River Wissey Lovell Fuller

Peruvian Adventure - Final part

May 2005

The concluding part of Anne's Peruvian Adventure

Called at 5am. It was still dark! Pancakes for breakfast with rolls, marmalade, fresh fruit juice and coffee. The cooks, waitresses and chalet maids were all men who either lived in or from the adjacent forest. They smiled and did all they could to help. The guides were female, training to be guides of the whole country. Now six in our group, and the others did a 7 mile walk to see some otters (shame they were not there that day) I opted out and when I said I would walk by myself through the jungle I was given a guide to myself, and her knowledgeable friend came along as well. The owner lent me her stick. We saw lots as we could stop and be silent. The guide wielded her machete around her head to ward off insects so I kept my distance. I saw agouti and bushy tailed squirrels and lots of butterflies. In return for their knowledge I helped them with their English.

Back to make friends with 3 Scots who were good fun to be with. The other two girls were homesick townies and not really my type. After a lunch (the portions were not too big, and it was 8 hours since breakfast) of deep-fried sweet potato and salad; beef in real gravy with rice and mushy lentils, and papaya with lemon to finish, I had a two hour siesta. Well it was hot. Then into the jungle by myself. I kept to a path and was alone and it was hot, damp, with insect and bird noise and I had to wear sun lotion, insect repellent, anti histamine cream (no idea if they cancelled each other out) but it was great! The best part of my holiday. I watched another squirrel close up, heard a pig type thing (but could not see it as I did not stray too far from the path) some lizards, one of which was red, and a few birds. The guides were horrified to learn what this mad English woman had done. They always have to say where they are going, and take a machete to prevent them from being eaten! There are big cats here, but not very big, and they would have seen me long before I saw them. Back at the lodge I made friends with the tame macaw; he was unable to fly and led a spoilt life and featured in everybody's photos.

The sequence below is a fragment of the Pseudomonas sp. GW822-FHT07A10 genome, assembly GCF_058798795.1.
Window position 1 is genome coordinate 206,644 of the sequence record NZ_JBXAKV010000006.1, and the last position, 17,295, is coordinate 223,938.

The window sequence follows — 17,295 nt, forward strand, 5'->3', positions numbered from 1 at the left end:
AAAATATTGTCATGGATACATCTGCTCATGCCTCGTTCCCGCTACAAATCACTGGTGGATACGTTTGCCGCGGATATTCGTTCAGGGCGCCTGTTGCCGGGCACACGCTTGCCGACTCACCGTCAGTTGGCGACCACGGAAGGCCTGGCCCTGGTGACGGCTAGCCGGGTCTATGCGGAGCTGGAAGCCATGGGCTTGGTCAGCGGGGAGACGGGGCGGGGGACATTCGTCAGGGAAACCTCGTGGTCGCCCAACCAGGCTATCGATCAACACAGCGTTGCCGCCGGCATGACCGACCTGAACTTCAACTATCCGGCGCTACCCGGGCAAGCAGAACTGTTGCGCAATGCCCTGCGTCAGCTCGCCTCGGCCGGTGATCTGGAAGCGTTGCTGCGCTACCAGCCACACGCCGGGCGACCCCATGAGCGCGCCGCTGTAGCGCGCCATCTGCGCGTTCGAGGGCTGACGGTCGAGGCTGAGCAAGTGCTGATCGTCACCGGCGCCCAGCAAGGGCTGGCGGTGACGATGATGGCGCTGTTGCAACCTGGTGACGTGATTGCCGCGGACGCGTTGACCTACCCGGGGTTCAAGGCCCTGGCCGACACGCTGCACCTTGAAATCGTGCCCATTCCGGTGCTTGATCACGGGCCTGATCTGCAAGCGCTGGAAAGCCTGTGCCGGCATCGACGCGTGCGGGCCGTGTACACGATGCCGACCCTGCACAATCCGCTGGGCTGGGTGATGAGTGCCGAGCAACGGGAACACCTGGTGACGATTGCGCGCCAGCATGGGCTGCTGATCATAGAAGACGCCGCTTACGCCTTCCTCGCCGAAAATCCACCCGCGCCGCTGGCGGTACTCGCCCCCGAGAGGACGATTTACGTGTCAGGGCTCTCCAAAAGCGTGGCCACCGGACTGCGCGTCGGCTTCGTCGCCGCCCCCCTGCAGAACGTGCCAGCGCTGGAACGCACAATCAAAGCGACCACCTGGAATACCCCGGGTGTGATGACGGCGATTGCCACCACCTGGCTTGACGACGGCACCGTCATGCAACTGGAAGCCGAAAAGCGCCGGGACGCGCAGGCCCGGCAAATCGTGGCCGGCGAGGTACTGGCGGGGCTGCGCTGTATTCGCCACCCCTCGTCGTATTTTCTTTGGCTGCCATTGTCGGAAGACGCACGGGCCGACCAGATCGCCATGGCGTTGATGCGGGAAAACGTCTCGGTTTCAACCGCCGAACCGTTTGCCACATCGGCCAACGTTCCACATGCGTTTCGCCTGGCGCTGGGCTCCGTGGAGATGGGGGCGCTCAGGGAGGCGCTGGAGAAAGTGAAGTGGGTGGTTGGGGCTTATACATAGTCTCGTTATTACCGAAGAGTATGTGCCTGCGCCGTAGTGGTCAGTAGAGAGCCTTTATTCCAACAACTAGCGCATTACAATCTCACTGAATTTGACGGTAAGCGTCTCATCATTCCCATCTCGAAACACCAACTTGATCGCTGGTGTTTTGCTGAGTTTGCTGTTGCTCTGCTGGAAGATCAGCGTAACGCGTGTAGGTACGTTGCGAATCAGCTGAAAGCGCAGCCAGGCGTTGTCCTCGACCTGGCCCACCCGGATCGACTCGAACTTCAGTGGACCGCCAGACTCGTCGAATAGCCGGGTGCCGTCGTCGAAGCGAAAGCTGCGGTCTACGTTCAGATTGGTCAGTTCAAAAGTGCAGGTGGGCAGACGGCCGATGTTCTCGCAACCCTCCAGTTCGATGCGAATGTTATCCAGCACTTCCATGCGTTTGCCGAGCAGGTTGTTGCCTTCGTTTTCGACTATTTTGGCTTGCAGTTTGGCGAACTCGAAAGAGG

We were taken on a boat trip, in the dark, to see more caymans, but they were conspicuous by their absence. So back to base for supper, this time a praying mantis was on the ceiling, vegetable soup; spaghetti with home made tomato sauce and parmesan cheese, followed by rice pudding. I tried to shower before bed but splashed the candle and the matches were by my bed!

Up at daybreak for fried egg sarnies and down stream to see lots of macaws and a few green parrots at a salt lick. This cliff contains essential minerals and they visit every day. There were two hides, one for us and one for two students who were here, free, as part of their university course; to study the effect tourists have on the birds of the forest. I thought numbers of birds here could be affected by the weather and passing monkeys trying to eat them, but then I do not have a degree. On the way back we saw a capybara (the world's largest rodent, 4ft long (no tail) 110 lb) it looked like similar to a large guinea pig, and is the only animal able to gnaw through the very hard shell that contains about ten brazil nuts.

There were ten British students here, courtesy of their universities, and British taxpayers, studying the effects of tourists on the wildlife. They provided the small museum in the loft over the dining room and I was allowed access to their own library. The only nightlife here was scrabble by candlelight or reading books left by tourists; they had made a small arboretum, labelling trees and shrubs with name and medicinal qualities. My opinion was asked for ideas on this. Other visitors were groups of bird watchers, mostly Americans, (599 species) who spent all evening ticking off all the birds they had seen during the day. The new manager was 71 and full of new ideas for the comfort of her visitors. She was full of energy and considering better ladders to the rooms and more snacks for hungry Americans.